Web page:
3 min read

Coopetition : How to Partner with Competitors

With the constant changes in software there are going to be situations where you want to work with a competitor.
Co-optician - How to Partner with Competitors
Image Source: www.provenmodels.com
“There are two ways to make money in business: You can unbundle, or you can bundle.” — Jim Barksdale

With the constant changes in software between bundling solutions (into suites) and unbundling solutions (into best-of-breed products), there are always going to be situations where you will want to work with a competitor.

This is a common business scenario in many industries, not just technology:

  • Toyota and Ford, two big competitors, teamed up and design Atlas Ford F-150 Hybrid concept in 2013 which turned to be the best-selling hybrids in the automobile industry.
  • Sony and Samsung Electronics partnered together to develop new flat-screen LCD TV panels.
  • Slack and Microsoft compete, but also work together on integrations to meet customer demand.

How to establish a product partnership like this?

  1. Focus on customer needs and feedback.

    Your customers should be your North Star here, and if they are telling you they want to see integrations like this, then you have a good forcing function to try and make it happen.
  2. Collect any data you can to show demand for these integrations.

    This could be qualitative feedback from surveys. It could be search keywords that customers are using (you could review searches on your own marketplace or search terms which bring customers to your product via SEO).

    If you have any in-product analytics or telemetry data, you may be able to find some demand signals there.

    If you can't find any quantitative data, it may still be worth reaching out to Partners, and seeing if they are seeing any demand from customers, or they have any data and demand signals that may support a partnership.
  3. Reach out, and begin to build relationships.

    Often these partnerships can take some time to gather momentum. Timing needs to be right on both sides, and there often needs to be a forcing function, and some investment, to get things moving.

    Common forcing functions are - launching a new product or platform, working to attract a new customer segment, M&A activity or industry trends which can make a partnership more attractive.

    It's always good to have built a relationship before any of the above can happen, so reach out early and begin that process.

How to structure the partnership?

When establishing a partnership like this, you may often have to look at novel ways to kick-start the work. The competitive aspects of the relationship may make it challenging initially, but some of the below may help in the early stages:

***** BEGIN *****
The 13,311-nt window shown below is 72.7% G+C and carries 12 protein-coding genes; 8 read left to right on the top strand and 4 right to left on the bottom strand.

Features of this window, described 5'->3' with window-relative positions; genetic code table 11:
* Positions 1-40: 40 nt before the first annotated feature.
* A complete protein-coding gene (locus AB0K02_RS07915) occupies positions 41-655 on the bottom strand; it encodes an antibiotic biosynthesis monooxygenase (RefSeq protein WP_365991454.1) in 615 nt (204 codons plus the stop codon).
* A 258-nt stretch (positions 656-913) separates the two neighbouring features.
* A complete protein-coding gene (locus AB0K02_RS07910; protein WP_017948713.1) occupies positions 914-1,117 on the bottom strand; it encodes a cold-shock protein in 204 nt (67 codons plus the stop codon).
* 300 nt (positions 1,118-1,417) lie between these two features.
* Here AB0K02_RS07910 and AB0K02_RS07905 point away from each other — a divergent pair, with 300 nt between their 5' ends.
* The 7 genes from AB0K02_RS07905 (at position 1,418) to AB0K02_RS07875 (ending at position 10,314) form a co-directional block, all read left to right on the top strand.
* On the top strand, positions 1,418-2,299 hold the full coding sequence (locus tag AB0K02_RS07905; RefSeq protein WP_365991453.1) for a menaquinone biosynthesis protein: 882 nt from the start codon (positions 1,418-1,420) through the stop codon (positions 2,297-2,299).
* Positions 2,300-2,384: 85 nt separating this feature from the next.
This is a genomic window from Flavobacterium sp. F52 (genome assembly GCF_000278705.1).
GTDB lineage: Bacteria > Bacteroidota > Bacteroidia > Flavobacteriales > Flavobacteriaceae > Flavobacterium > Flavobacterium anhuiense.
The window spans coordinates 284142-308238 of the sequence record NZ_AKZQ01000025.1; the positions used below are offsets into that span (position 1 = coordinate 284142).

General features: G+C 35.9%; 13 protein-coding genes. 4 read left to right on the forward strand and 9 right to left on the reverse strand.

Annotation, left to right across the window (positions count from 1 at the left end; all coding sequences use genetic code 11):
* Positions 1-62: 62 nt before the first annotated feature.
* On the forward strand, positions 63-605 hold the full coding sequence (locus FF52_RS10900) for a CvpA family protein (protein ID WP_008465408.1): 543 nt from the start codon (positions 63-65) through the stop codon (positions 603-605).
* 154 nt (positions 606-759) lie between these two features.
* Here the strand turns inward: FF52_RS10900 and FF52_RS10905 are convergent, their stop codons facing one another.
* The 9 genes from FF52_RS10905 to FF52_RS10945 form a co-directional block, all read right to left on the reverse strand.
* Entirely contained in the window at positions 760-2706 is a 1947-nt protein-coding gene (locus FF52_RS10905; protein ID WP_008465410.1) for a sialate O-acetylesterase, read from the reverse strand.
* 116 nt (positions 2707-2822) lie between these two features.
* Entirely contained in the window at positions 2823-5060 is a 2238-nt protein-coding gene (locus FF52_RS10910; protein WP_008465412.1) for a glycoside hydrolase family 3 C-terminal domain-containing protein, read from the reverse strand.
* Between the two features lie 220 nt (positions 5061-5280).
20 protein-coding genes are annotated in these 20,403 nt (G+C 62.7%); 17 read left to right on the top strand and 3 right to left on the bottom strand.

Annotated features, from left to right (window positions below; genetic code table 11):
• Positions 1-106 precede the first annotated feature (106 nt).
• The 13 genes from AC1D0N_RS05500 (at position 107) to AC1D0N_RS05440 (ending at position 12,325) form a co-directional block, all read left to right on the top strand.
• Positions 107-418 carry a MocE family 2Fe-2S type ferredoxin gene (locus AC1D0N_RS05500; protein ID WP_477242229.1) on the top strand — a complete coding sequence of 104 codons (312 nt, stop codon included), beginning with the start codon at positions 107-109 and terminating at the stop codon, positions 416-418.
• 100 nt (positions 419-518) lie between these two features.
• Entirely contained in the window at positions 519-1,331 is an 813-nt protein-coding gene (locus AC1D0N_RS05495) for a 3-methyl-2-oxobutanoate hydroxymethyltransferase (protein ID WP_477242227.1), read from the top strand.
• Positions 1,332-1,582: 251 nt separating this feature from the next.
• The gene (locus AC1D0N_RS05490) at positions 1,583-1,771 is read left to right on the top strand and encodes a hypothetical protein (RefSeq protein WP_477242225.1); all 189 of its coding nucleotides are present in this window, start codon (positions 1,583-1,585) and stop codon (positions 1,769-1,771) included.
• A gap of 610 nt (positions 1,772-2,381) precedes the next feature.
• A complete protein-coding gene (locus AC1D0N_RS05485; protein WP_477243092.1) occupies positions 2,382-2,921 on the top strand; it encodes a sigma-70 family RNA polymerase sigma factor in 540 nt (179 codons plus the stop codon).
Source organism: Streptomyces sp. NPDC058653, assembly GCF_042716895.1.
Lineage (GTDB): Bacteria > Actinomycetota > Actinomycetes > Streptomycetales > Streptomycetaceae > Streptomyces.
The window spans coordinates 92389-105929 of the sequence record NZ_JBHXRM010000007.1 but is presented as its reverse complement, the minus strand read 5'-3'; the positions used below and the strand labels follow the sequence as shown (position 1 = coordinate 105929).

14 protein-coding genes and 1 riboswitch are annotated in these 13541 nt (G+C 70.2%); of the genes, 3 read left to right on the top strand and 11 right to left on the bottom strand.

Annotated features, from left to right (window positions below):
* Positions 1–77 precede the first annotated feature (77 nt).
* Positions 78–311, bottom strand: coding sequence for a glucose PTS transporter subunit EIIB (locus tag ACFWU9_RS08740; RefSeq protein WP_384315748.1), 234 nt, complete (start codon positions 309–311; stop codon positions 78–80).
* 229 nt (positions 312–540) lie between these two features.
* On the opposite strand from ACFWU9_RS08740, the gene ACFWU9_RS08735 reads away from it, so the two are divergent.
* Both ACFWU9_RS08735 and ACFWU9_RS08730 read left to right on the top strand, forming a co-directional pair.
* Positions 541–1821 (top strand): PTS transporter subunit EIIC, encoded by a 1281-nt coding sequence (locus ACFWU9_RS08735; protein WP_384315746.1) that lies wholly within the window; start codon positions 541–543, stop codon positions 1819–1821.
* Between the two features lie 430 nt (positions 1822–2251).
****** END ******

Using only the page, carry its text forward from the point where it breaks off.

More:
• Co-funding a third-party to build an integration
    Often it may be easier to find op-ex / budget, then it is to find internal resources to work on these programs in the early stages. It may be possible for both sides to contribute funding and having a trusted third-party work on the integrations.
  • Build, then transition ownership
    Another framework which may work, is where one side agrees to build the initial integration, but will transfer ownership at some point in the future. You can often set targets around when that ownership transfer occurs based on some KPIs that show the integrations has reached scale or quality metrics (MAU, Number Installs, etc.)
  • More creative ideas
    If the above are not an option, maybe you need to think more creatively to get started. If your company has hack-days, hackathons or 20% time, you could try and get a group to work on a proof of concept.

    You could also float your ideas with leadership at your company and see if there is any interest in a partnership here. Sometimes an executive sponsor can help unlock the resources you need.

What about Internal Resistance?

Non-partnership teams can (understandably) feel conflicted about doing any kind of work with a competitor. Their work may make them more acutely aware of the competitive dynamics in the relationship.

To help you can try:

- Listening to their concerns
Sometimes their concerns are more macro / generic, and after a discussion they may realize that there is more value here than they realized.

If their concerns are specific, you should take note of these and work on a way to address them in your partner program. Sometimes just having the direct conversations here can help.

- Remind people that we are not playing a zero-sum game.
Others do not have to lose for us to win. There are always win-win scenarios that can be found.

- Focus on your customers and their needs.
This will almost always get teams thinking about the partnership in a new light.

- Try and build empathy and direct connections between teams.
It can be easy to demonize XYZ Inc. as a competitor, but much harder when people meet their peers, and make a human connection. Product Managers at both companies will have similar goals and challenges, and can often be helpful to each other.

- Use Stories, not Strategy.
Strategy can be simplified to "a happy story about our future". People find it much easier to consume and internalize stories, so try and tell a compelling story about the partnership.

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Just for fun - some other quotes from Jim Barksdale